University of Chicago Press Journals. (2009, October 14). Candy Bar Or Healthful Snack? Free Choice Not As Free As We Think. ScienceDaily. Retrieved September 17, 2014 from www.sciencedaily.com/releases/2009/10/091013162756.htm
University of Chicago Press Journals. "Candy Bar Or Healthful Snack? Free Choice Not As Free As We Think." ScienceDaily. www.sciencedaily.com/releases/2009/10/091013162756.htm (accessed September 17, 2014).

Share This



More Mind & Brain News

Wednesday, September 17, 2014

Featured Research

from universities, journals, and other organizations


Featured Videos

from AP, Reuters, AFP, and other news services

Corporal Punishment on Decline, Debate Renews

Corporal Punishment on Decline, Debate Renews

AP (Sep. 16, 2014) Corporal punishment in the United States is on the decline, but there is renewed debate over its use after Minnesota Vikings running back Adrian Peterson was charged with child abuse. (Sept. 16) Video provided by AP
Powered by NewsLook.com
FDA Eyes Skin Shocks Used at Mass. School

FDA Eyes Skin Shocks Used at Mass. School

AP (Sep. 15, 2014) The FDA is considering whether to ban devices used by the Judge Rotenberg Educational Center in Canton, Massachusetts, the only place in the country known to use electrical skin shocks as aversive conditioning for aggressive patients. (Sept. 15) Video provided by AP
Powered by NewsLook.com
Shocker: Journalists Are Utterly Addicted To Coffee

Shocker: Journalists Are Utterly Addicted To Coffee

Newsy (Sep. 13, 2014) A U.K. survey found that journalists consumed the most amount of coffee, but that's only the tip of the coffee-related statistics iceberg. Video provided by Newsy
Powered by NewsLook.com
'Magic Mushrooms' Could Help Smokers Quit

'Magic Mushrooms' Could Help Smokers Quit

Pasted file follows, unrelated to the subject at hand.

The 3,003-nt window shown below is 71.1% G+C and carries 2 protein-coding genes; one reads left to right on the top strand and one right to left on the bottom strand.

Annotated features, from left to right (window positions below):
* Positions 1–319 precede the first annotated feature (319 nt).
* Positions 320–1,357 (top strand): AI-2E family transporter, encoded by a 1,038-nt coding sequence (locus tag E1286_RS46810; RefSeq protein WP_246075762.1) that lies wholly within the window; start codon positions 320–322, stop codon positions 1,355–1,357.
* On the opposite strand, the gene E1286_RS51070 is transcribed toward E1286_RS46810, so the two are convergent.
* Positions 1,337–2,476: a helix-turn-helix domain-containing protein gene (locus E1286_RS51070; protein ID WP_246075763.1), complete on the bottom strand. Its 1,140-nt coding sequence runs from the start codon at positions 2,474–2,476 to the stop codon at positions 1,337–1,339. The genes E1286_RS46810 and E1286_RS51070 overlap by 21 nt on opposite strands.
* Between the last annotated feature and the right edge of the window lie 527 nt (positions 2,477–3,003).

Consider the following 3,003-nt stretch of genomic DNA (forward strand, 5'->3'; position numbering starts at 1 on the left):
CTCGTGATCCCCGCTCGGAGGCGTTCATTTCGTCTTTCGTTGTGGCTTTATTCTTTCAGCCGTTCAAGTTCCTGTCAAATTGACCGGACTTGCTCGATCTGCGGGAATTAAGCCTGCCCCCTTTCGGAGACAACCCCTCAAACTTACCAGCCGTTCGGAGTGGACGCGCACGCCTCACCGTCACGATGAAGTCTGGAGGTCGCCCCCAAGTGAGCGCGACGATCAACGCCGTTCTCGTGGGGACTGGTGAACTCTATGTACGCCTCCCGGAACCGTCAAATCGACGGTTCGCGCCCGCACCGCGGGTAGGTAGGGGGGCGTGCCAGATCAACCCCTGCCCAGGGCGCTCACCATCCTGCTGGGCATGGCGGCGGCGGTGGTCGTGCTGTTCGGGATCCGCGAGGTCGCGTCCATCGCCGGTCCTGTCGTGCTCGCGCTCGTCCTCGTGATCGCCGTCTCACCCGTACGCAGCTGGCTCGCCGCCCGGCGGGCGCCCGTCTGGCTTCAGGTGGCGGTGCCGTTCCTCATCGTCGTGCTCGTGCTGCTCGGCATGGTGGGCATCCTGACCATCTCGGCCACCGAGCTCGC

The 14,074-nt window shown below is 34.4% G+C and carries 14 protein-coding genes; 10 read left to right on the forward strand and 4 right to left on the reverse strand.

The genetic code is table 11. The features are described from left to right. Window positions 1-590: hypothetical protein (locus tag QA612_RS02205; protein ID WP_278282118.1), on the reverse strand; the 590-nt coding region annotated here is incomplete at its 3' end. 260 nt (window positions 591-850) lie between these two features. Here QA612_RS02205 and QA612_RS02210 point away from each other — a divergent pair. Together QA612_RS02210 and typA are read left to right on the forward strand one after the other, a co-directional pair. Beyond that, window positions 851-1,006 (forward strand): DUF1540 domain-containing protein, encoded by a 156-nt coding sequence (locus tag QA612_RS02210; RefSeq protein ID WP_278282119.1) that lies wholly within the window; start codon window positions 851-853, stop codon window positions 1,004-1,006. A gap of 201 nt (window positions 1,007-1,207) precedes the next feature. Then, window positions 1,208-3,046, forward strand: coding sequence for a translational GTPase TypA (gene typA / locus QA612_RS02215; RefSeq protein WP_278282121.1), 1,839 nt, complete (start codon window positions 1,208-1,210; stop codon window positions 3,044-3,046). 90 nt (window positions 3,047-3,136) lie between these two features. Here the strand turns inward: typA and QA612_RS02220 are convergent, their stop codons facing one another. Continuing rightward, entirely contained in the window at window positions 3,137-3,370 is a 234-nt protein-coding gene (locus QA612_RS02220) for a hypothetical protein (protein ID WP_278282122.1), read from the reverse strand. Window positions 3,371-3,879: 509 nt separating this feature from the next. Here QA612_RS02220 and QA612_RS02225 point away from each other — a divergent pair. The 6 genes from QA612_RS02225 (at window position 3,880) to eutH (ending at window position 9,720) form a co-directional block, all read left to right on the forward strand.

Newsy (Sep. 11, 2014) In a small study, researchers found that the majority of long-time smokers quit after taking psilocybin pills and undergoing therapy sessions. Video provided by Newsy
Powered by NewsLook.com

Search ScienceDaily

Number of stories in archives: 140,361

Find with keyword(s):
Enter a keyword or phrase to search ScienceDaily for related topics and research stories.

Save/Print:
Share:

Breaking News:
from the past week

In Other News

... from NewsDaily.com

Science News

Health News

Environment News

Technology News



Save/Print:
Share:

Free Subscriptions


Get the latest science news with ScienceDaily's free email newsletters, updated daily and weekly. Or view hourly updated newsfeeds in your RSS reader:

Get Social & Mobile


Keep up to date with the latest news from ScienceDaily via social networks and mobile apps:

Have Feedback?


Tell us what you think of ScienceDaily -- we welcome both positive and negative comments. Have any problems using the site? Questions?
Mobile: iPhone Android Web
Follow: Facebook Twitter Google+
Subscribe: RSS Feeds Email Newsletters
Latest Headlines Health & Medicine Mind & Brain Space & Time Matter & Energy Computers & Math Plants & Animals Earth & Climate Fossils & Ruins